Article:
This so-called ‘server in the sky’ is a US initiative; in the name of the so-called ‘war on terror’ the US, UK, Australia, Canada and New Zealand are in discussions about sharing biometric measurements including irises or palm prints as well as fingerprints and other personal information. Currently the FBI is proposing three categories of suspects in this shared system: those whom they call “internationally recognised terrorists and felons,” “major felons and suspected terrorists”, and those who’re subjects of terrorist investigations or convicted criminals with international links. Britain’s police DNA data base system is providing some inspiration holding as it does the DNA data of 7 million people; the British police have the right to swab people for their DNA without their consent upon arrest. Except in Scotland there’s no right to request the removal of your DNA, which remains stored for ever. Many people on this database were never charged or found guilty; the DNA of 77% of young black men in England and Wales is now on file. Some Members of Parliament are already unhappy about proposals between European Union member states to give access to each other’s databases. This is Naomi Fowler in London for Free Speech Radio News.
FDA Approves Cloned Meat and Dairy for Human Consumption
The US Food and Drug Administration today declared meat and dairy products from cloned animals to be safe for human consumption. Some of the country’s largest dairy and meat producers have said they will hold off on the technology to gauge consumer reaction. It is unclear if products from cloned animals will be labeled as such. Food products derived from another controversial technology, genetic engineering, do not require special labeling in the US.
Congress Heads Back to the Hill
Congress comes back to Washington today – their one month holiday is over and they return to a number of issues that loom from last year, as well as new concerns. As FSRN’s Leigh Ann Caldwell reports, this year could prove difficult for Congress, since many outside factors could inhibit any success.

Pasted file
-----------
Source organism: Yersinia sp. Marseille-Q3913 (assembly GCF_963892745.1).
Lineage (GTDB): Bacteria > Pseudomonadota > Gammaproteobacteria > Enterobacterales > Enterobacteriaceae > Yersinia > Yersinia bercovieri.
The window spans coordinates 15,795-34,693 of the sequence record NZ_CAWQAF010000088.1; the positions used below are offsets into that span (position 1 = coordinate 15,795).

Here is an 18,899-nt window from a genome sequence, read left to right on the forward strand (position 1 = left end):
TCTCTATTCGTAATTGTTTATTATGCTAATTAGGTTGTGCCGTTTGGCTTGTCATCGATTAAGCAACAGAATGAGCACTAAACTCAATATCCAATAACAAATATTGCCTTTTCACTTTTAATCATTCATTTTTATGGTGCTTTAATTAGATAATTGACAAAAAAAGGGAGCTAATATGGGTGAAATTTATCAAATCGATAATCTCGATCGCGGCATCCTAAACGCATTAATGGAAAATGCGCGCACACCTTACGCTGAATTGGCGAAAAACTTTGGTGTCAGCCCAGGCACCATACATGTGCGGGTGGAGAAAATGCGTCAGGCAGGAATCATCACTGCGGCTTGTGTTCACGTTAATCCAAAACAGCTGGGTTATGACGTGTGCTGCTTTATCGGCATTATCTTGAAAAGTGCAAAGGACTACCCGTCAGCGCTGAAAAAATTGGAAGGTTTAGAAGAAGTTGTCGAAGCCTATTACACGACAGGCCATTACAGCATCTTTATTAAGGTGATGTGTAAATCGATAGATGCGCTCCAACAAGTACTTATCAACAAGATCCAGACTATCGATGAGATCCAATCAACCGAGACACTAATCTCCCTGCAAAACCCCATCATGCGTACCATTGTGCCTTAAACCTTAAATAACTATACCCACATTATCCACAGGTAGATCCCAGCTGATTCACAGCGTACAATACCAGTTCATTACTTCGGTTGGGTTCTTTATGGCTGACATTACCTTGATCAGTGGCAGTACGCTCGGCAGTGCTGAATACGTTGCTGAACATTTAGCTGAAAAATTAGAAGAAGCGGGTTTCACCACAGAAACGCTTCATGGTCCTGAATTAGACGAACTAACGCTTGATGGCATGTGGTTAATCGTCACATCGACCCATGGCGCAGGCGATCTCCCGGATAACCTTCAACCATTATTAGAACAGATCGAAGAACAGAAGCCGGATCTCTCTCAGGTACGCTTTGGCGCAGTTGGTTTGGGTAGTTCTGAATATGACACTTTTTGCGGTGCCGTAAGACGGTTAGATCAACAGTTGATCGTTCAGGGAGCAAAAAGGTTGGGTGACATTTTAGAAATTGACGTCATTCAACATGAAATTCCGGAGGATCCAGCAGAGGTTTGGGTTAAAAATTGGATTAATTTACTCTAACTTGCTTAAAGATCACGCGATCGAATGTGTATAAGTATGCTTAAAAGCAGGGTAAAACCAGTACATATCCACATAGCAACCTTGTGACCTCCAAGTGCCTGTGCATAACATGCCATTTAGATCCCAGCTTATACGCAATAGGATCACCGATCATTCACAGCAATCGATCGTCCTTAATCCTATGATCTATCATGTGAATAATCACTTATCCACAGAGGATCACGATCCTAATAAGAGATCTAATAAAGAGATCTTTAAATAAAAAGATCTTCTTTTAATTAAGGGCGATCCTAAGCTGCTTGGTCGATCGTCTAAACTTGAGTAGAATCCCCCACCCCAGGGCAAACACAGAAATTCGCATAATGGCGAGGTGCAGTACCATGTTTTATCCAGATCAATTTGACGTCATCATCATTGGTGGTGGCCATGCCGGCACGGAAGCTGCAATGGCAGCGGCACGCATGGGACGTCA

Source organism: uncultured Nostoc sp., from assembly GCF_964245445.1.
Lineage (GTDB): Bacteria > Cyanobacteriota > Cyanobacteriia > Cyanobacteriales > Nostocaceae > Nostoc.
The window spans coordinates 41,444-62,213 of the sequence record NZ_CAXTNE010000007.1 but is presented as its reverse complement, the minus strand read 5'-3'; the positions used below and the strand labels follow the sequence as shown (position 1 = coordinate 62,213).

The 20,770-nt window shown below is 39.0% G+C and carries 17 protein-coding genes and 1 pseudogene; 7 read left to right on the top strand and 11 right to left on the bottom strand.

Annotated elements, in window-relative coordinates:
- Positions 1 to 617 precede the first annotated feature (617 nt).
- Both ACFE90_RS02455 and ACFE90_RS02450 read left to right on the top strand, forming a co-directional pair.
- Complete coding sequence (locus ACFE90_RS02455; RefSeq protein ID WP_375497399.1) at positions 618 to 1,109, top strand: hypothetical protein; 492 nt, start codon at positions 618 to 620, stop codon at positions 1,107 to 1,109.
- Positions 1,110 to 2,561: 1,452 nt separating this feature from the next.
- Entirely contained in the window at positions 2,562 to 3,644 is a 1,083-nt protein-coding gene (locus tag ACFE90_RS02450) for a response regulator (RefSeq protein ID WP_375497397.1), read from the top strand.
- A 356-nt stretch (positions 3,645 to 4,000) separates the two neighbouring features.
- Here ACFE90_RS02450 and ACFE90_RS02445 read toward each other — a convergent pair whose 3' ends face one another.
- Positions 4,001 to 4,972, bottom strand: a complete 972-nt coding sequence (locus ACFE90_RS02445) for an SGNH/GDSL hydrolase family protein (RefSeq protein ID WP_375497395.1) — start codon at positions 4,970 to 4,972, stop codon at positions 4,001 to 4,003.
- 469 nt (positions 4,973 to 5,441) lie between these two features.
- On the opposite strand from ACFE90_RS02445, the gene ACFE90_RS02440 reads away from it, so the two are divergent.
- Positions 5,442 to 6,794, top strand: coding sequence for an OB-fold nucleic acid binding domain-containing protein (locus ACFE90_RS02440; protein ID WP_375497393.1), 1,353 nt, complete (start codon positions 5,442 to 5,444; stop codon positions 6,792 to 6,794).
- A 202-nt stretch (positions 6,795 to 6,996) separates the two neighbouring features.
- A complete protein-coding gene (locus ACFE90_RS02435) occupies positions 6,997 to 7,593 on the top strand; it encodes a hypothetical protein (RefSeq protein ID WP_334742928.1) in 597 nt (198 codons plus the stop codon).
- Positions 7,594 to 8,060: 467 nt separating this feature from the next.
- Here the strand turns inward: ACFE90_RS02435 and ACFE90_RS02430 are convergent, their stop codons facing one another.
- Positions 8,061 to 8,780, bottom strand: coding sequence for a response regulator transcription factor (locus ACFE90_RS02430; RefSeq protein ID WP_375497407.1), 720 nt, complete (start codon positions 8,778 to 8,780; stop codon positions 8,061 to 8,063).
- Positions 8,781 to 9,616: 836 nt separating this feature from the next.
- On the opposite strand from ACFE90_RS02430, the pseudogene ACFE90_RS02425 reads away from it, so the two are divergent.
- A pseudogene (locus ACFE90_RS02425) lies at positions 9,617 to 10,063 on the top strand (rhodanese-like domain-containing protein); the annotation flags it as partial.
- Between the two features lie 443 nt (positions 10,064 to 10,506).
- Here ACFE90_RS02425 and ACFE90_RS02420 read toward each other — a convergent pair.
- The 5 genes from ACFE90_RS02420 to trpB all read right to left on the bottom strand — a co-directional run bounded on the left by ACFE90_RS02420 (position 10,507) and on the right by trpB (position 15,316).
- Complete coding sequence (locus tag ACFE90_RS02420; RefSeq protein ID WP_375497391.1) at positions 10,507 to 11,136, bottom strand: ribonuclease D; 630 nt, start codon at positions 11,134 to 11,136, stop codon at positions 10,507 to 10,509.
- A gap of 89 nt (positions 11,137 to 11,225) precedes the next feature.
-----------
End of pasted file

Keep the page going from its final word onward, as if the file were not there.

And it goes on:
Suharto’s Death Bed
Indonesia’s former dictator Suharto remains in critical condition in a Jakarta hospital, and doctors say they fear for the life of the 86-year-old former general. Suharto ruled Indonesia for 32 years before being toppled in a pro-democracy uprising in 1998. A decade after his downfall, he remains a controversial and divisive figure. He is accused of rampant corruption and gross human rights abuses. But as he lies on his death bed, there are mounting calls for him to be forgiven. Rebecca Henschke takes a look at why the Suharto name still wields unwavering sway over Indonesia’s elite.
Korean Women Exploited in Matchmaking Schemes
Of the 11,000 North Koreans who have defected to South Korea, almost 70 percent are women. Many of them make the dangerous journey to freedom alone, leaving family behind or losing them along the way. Once they arrive in the South, many find it difficult to adjust to life there, make close friends or find a mate. Now, online match-making services are pairing Northern ladies with Southern men. But some warn that these agencies might be exploiting women for a profit. Jason Strother reports from Incheon.
Kenyan Opposition Wins Parliament Speaker Post
Kenya’s opposition candidate was narrowly elected to speaker of the parliament today, just a couple of weeks after massive presidential post-election violence claimed the lives of more than 600 people, leaving thousands more injured and displaced. After three rounds of voting, opposition candidate Kenneth Marende won the post over incumbent Francis ole Kaparo by just 4 votes. The win signals a rocky road ahead for President Mwai Kibaki, who will face almost certain stalemates in parliament as a result of the opposition’s win. Meanwhile, a Kenyan mediation effort led by former UN Secretary General Kofi Annan was postponed today, due to illness.
Mumia Abu Jamal Comments on Kenya
In this commentary, political prisoner Mumia Abu Jamal considers what’s happening in Kenya.